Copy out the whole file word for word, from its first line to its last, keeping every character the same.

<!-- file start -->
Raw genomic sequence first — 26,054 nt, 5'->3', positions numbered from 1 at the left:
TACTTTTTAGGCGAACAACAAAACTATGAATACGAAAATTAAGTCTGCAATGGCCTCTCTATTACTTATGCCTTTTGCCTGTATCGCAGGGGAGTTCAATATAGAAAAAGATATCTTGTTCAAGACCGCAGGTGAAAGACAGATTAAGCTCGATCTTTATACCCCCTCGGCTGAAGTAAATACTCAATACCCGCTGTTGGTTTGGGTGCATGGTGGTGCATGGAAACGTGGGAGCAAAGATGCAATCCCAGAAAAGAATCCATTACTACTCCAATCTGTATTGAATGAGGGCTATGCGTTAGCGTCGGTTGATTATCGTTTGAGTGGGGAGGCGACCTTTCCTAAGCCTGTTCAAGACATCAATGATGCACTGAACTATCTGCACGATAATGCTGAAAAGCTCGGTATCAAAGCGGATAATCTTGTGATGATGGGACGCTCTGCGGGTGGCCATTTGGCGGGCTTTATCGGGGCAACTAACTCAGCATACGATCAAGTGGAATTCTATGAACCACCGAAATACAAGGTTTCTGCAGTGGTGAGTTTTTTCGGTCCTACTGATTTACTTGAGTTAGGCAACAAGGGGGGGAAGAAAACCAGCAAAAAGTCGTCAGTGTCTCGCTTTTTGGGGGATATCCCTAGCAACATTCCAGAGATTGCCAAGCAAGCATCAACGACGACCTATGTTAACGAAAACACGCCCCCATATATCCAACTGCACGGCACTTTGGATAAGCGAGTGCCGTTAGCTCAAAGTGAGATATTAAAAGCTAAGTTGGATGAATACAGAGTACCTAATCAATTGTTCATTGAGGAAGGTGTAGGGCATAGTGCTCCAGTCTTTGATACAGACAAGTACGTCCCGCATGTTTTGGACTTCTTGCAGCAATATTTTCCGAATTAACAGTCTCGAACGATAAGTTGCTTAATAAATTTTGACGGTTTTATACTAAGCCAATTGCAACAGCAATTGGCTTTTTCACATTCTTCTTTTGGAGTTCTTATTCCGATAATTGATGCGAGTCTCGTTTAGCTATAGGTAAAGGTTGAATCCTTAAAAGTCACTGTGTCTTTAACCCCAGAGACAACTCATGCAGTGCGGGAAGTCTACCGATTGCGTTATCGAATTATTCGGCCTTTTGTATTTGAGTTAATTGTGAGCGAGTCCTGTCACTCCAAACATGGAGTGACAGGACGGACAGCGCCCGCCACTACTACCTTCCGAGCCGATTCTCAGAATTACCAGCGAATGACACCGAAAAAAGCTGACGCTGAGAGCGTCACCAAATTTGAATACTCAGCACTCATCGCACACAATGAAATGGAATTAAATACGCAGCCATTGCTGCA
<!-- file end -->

Raw genomic sequence first — 26,054 nt, 5'->3', positions numbered from 1 at the left:
TACTTTTTAGGCGAACAACAAAACTATGAATACGAAAATTAAGTCTGCAATGGCCTCTCTATTACTTATGCCTTTTGCCTGTATCGCAGGGGAGTTCAATATAGAAAAAGATATCTTGTTCAAGACCGCAGGTGAAAGACAGATTAAGCTCGATCTTTATACCCCCTCGGCTGAAGTAAATACTCAATACCCGCTGTTGGTTTGGGTGCATGGTGGTGCATGGAAACGTGGGAGCAAAGATGCAATCCCAGAAAAGAATCCATTACTACTCCAATCTGTATTGAATGAGGGCTATGCGTTAGCGTCGGTTGATTATCGTTTGAGTGGGGAGGCGACCTTTCCTAAGCCTGTTCAAGACATCAATGATGCACTGAACTATCTGCACGATAATGCTGAAAAGCTCGGTATCAAAGCGGATAATCTTGTGATGATGGGACGCTCTGCGGGTGGCCATTTGGCGGGCTTTATCGGGGCAACTAACTCAGCATACGATCAAGTGGAATTCTATGAACCACCGAAATACAAGGTTTCTGCAGTGGTGAGTTTTTTCGGTCCTACTGATTTACTTGAGTTAGGCAACAAGGGGGGGAAGAAAACCAGCAAAAAGTCGTCAGTGTCTCGCTTTTTGGGGGATATCCCTAGCAACATTCCAGAGATTGCCAAGCAAGCATCAACGACGACCTATGTTAACGAAAACACGCCCCCATATATCCAACTGCACGGCACTTTGGATAAGCGAGTGCCGTTAGCTCAAAGTGAGATATTAAAAGCTAAGTTGGATGAATACAGAGTACCTAATCAATTGTTCATTGAGGAAGGTGTAGGGCATAGTGCTCCAGTCTTTGATACAGACAAGTACGTCCCGCATGTTTTGGACTTCTTGCAGCAATATTTTCCGAATTAACAGTCTCGAACGATAAGTTGCTTAATAAATTTTGACGGTTTTATACTAAGCCAATTGCAACAGCAATTGGCTTTTTCACATTCTTCTTTTGGAGTTCTTATTCCGATAATTGATGCGAGTCTCGTTTAGCTATAGGTAAAGGTTGAATCCTTAAAAGTCACTGTGTCTTTAACCCCAGAGACAACTCATGCAGTGCGGGAAGTCTACCGATTGCGTTATCGAATTATTCGGCCTTTTGTATTTGAGTTAATTGTGAGCGAGTCCTGTCACTCCAAACATGGAGTGACAGGACGGACAGCGCCCGCCACTACTACCTTCCGAGCCGATTCTCAGAATTACCAGCGAATGACACCGAAAAAAGCTGACGCTGAGAGCGTCACCAAATTTGAATACTCAGCACTCATCGCACACAATGAAATGGAATTAAATACGCAGCCATTGCTGCA